CM: It’s a huge difference. I’ve been seeing Jagr in the NHL all my life. Jakub Voracek is an incredible player. I play with Martin Erat in Arizona and he’s an excellent player. Just to name a few. They’re great players who have been having an impact on the game of hockey, also internationally, for such a long time. This made it a lot more fun to compete against them.
HF: It wasn’t too long ago that you won gold with Seth Jones at the U18 and then the U20 tournaments. Is it kind of surreal to be growing up together in these different events with USA Hockey?
CM: You know, it really is. And when they put a team together for the WC, there’s not much time to prepare, so it’s good when a number of the guys already have experience with each other and know how to play together. This shows on the ice. We all want success for each other and we learned how to win together at such U18 and U20 tournaments. And heck, we really enjoy winning and playing for our country.
HF: So other than celebrating, what’s on tap for you this summer and heading into next fall?
CM: I’m going to relax a bit and take it easy. I also have to get my wisdom teeth taken out, so that’s not going to be any fun. But I’m going to enjoy this and then get back to training and preparing for next season, which will be a huge year for me.
For Steve Moses, this has been a special tournament. After three years of playing for Jokerit in Finland, the most recent one played in the KHL where he led the league with 36 goals in 60 games (along with 21 assists), he’s now signed a contract with the Nashville Predators and has played his first WC tournament.
HF: What can you say about this bronze medal you’re now wearing?
CM: Well, we’re not completely satisfied, because we wanted to play for gold. But this is quite an accomplishment winning the bronze medal. We’re happy about it, but not satisfied.
HF: How exciting a season has it been for you?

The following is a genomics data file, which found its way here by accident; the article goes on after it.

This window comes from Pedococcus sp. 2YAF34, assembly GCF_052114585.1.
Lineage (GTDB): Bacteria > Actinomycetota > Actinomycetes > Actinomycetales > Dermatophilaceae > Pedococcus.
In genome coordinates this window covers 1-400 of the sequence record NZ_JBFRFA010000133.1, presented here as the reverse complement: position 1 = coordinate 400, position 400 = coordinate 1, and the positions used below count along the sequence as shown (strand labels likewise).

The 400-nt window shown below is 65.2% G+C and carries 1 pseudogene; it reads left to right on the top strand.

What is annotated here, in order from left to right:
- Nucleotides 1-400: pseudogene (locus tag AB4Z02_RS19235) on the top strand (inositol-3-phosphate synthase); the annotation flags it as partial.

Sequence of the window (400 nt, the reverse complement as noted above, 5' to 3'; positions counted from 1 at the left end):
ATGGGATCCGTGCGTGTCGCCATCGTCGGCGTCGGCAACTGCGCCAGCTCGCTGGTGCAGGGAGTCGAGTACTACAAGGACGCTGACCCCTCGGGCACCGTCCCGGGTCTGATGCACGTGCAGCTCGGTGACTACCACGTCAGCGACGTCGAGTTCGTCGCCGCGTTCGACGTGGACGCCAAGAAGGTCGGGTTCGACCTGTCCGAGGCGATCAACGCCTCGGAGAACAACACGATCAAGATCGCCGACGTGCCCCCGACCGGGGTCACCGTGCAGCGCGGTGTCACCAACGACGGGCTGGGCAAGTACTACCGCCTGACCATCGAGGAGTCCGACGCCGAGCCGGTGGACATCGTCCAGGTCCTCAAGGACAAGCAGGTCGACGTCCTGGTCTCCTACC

CM: Playing for Jokerit was a lot of fun. It was a huge year in my career. That I then got added to Team USA is a great honor and something I’ll remember and appreciate long into the future.
HF: You played and lost to Russia yesterday. What did the game mean for you considering you’ve faced many of those guys in the KHL?
SM: It was a special game for me. I’ve played against and battled those guys all season. They have four or five guys from (KHL champion) SKA St. Petersburg and we played against them like 5 or 6 times this season. For me, the Russians are a special opponent and we played them twice in this tournament. They have great players and I wish them the best of luck this evening when going for gold.
HF: You’ve taken an alternative route to the NHL. Have you talked with teammate Seth Jones at all about life in Nashville and the organization?
SM: While here, a little. Part of my decision to go there came after talking to people around the league and all I’m hearing is that they’ve got a great thing going there and everyone is enjoying it. Seth has said the exact same thing. Great people all around the organization. I’m very excited about it.
SM: Yes, I have. All those guys are incredible players and it’s great to go to an organization that has that type of depth and serious talent.
HF: What’s on tap for you this summer?
SM: I’ll enjoy this medal and then I’ll take a couple of weeks off. Then it’s back to training and preparing for the future. It’s a big challenge that awaits me next fall.
Follow Chapin Landvogt on Twitter via @